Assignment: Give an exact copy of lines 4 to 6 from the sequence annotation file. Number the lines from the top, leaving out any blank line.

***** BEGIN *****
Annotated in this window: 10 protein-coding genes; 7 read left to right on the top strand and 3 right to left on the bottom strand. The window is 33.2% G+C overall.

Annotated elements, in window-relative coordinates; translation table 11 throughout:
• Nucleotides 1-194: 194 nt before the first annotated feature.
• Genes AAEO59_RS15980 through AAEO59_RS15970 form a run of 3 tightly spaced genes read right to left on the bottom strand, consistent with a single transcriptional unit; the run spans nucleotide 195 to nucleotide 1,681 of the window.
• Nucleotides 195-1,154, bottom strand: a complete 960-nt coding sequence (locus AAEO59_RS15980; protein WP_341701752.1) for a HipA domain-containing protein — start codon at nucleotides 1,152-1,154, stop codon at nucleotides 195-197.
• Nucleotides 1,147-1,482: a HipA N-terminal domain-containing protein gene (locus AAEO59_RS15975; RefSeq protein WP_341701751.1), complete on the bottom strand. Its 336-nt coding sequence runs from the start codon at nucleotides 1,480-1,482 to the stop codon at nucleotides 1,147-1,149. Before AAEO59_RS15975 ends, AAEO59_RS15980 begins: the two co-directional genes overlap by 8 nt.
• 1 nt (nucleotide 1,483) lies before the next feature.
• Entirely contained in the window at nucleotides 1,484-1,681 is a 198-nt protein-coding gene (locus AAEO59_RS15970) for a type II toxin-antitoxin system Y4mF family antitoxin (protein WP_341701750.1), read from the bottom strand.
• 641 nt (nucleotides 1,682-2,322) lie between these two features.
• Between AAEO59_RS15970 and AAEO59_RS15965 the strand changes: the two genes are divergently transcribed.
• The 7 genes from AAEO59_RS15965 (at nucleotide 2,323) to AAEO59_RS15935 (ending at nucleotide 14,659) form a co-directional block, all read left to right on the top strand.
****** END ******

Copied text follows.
• Genes AAEO59_RS15980 through AAEO59_RS15970 form a run of 3 tightly spaced genes read right to left on the bottom strand, consistent with a single transcriptional unit; the run spans nucleotide 195 to nucleotide 1,681 of the window.
• Nucleotides 195-1,154, bottom strand: a complete 960-nt coding sequence (locus AAEO59_RS15980; protein WP_341701752.1) for a HipA domain-containing protein — start codon at nucleotides 1,152-1,154, stop codon at nucleotides 195-197.
• Nucleotides 1,147-1,482: a HipA N-terminal domain-containing protein gene (locus AAEO59_RS15975; RefSeq protein WP_341701751.1), complete on the bottom strand. Its 336-nt coding sequence runs from the start codon at nucleotides 1,480-1,482 to the stop codon at nucleotides 1,147-1,149. Before AAEO59_RS15975 ends, AAEO59_RS15980 begins: the two co-directional genes overlap by 8 nt.